After lunch, I’ll spend part of the afternoon shopping Ludington’s touristy downtown. Then, it’s off to Stearns Park, which we passed this morning. A half-mile walk out to the lighthouse at the end of the pier is great, especially when a stiff wind and waves are coming in. You can really feel the power of nature on those days. The park is also a great spot to watch sunsets, but since we’re not staying in Ludington tonight, we’ll have to see our sunset from the deck of the ferry instead. While we could not have played mini-golf at the Stearns Park back in 1962, because the Jaycees’ Miniature Golf Course was only opened in 1967, it’s still a nice retro thing to do. And, it supports local charitable organizations and causes. After our game, the sky is dimming a bit, so it’s time to head over to the ferry dock.

 
S.S. Spartan, docked in Ludington, Michigan
The S.S. Badger’s sister ship S.S. Spartan, docked in Ludington, Michigan, in the evening.

Highway US-10 is one of only two US-numbered highways with a ferry connection, the other is US-9, between Cape May, New Jersey and Lewes, Delaware. Highway US-10 used to officially be two separate parts, but in 2015, the S.S. Badger was officially designated as part of the highway. The S.S. Badger now actually has an image of a US-10 route sign on the ship! The ship began service in 1953 and was only 10 years old by 1962, so we could have enjoyed it then in its glory years. The S.S. Badger is the largest car ferry ever to sail Lake Michigan and is also the only coal-fired steamship still in operation in the United States. While the ship was built by the C&O Railroad primarily to transport railroad freight cars, it also ferried passenger cars and had superior passenger accommodations. It was completely refurbished in 1991 with a buffet-style dining area, private staterooms, and even a movie lounge so you can once again enjoy the cruise in comfort.

The S.S. Badger’s sister ship, the S.S. Spartan, is also docked here. Both ships, together with the S.S. City of Midland, made ferry runs for the C&O Railroad and its successor company Chessie System, between several cities on both sides of Lake Michigan until 1983, when the Chessie System ended its railroad car ferry service. The S.S. Badger is the last of the 14 ferries based in Ludington remaining in service and has been designated a National Historic Landmark, a registered historical site in both Michigan and Wisconsin, and the Badger's propulsion system was designated a mechanical engineering landmark by the American Society of Mechanical Engineers. The ship has a reinforced hull for ice-breaking, allowing it to operate year round. Railroad ferries once ran from Ludington to Milwaukee, Manitowoc, and Kewanee, Wisconsin. When it was overhauled in 1991, all railroad car facilities were removed.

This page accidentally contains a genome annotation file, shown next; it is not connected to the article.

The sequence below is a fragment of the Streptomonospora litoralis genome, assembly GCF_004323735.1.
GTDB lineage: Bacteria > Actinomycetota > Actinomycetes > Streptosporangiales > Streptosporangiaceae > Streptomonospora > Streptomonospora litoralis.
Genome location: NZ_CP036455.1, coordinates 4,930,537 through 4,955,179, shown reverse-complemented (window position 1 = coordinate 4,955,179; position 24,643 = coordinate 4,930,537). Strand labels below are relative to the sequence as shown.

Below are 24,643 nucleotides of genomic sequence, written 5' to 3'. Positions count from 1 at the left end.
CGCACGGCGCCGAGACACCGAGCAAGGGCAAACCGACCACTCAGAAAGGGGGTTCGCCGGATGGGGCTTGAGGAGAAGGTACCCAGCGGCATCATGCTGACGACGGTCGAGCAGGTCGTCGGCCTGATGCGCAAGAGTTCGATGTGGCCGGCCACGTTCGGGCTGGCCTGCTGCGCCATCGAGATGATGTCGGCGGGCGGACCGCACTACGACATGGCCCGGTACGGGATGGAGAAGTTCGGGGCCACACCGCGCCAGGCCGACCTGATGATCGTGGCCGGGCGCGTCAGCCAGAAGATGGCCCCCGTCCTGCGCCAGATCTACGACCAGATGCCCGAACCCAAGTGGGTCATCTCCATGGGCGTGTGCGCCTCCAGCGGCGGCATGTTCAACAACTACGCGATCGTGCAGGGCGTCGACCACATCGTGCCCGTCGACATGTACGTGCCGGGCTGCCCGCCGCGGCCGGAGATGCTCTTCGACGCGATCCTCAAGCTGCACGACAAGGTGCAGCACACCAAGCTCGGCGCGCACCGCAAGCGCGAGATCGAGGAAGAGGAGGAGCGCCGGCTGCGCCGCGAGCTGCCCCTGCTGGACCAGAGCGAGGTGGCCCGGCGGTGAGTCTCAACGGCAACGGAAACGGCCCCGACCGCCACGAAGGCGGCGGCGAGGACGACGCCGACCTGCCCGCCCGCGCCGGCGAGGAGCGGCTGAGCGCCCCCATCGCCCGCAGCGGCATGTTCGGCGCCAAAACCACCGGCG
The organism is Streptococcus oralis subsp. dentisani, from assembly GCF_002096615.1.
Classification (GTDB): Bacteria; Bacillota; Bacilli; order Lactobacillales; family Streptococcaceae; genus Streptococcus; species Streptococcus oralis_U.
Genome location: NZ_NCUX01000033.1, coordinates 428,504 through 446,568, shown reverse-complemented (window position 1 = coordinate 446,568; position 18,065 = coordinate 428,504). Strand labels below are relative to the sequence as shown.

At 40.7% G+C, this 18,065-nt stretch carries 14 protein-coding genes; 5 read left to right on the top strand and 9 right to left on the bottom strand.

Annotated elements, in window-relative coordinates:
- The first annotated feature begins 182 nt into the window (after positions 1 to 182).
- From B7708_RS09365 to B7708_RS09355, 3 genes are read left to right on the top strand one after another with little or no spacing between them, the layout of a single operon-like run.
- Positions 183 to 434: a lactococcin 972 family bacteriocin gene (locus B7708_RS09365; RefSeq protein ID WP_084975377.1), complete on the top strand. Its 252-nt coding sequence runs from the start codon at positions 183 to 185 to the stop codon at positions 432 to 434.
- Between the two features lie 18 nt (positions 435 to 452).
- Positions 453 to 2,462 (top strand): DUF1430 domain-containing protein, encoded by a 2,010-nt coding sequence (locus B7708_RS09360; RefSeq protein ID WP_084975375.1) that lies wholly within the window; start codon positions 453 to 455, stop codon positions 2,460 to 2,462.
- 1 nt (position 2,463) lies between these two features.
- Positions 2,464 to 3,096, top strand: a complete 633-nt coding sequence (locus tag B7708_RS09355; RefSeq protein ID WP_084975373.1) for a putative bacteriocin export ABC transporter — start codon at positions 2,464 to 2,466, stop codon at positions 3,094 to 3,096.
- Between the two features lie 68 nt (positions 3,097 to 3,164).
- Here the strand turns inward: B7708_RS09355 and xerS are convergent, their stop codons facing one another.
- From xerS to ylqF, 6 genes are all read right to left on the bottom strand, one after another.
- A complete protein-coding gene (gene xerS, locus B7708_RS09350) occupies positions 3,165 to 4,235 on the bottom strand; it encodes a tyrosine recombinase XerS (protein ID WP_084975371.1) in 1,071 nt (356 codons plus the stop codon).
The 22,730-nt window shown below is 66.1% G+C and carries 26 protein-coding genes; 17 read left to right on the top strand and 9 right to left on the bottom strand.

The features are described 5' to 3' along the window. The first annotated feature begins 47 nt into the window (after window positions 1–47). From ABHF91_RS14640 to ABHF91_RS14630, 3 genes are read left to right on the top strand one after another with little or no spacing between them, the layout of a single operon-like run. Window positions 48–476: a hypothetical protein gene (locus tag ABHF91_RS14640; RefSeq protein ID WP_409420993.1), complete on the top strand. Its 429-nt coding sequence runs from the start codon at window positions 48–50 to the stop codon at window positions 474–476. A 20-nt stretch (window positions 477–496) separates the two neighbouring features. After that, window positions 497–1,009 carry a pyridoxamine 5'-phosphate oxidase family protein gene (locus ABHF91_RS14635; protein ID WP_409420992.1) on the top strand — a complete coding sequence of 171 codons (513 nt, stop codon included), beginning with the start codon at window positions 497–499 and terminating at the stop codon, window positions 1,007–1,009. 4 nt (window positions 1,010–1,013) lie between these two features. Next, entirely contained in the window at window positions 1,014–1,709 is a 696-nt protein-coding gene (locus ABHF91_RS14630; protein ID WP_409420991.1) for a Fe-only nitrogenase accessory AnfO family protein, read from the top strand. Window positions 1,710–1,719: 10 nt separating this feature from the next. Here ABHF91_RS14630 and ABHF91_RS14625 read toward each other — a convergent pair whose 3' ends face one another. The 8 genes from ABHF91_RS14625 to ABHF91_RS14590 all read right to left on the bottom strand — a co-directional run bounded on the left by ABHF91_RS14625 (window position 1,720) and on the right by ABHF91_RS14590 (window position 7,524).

Passenger lounge on S.S. Badger, 1950s
Passenger lounge on the S.S. Badger in the 1950s. Looks just like I remember it in the early 1970s. (Photo provided by S.S. Badger Lake Michigan Carferry, used with permission.)
 

The trip across Lake Michigan takes about four hours to cover the 62 miles from shore to shore, saving about 3½ hours compared to the trip by car around the bottom of the lake at Chicago. Besides passenger cars, the S.S. Badger's large deck space allows it to transport tour busses, commercial semi trailers and larger commercial loads. For example, it has moved wind turbine components over 150 feet long from Wisconsin. Motorcycles are also welcome. The ferry offers entertainment options and eating facilities on board, as well as passenger staterooms with sleeping berths. That’s where I will also spend at least part of the night, because I’m taking the evening cruise. When I last sailed this route in about 1974, I went in the daytime and enjoyed walking the deck, watching the lake, and sitting in the lounge when I wanted to get out of the sun. Tonight, I’ll enjoy the sunset from the deck before eating. See you tomorrow in Manitowoc, where I may write a Roadtrip-'62 ™ post about seeing the 1962 sights of that part of US-10.

 

All photos by the author and Copyright © 2017 - Milne Enterprises, Inc., except as noted.

All other content Copyright © 2017 - Milne Enterprises, Inc.

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What's the weather in 1962?

Weather on April 11, 1962 for Ludington, MI, from the National Climatic Data Center:

  • Low = 27°F
  • High = 52°F
  • Precipitation = 0
  • Mean Wind Speed = 8mph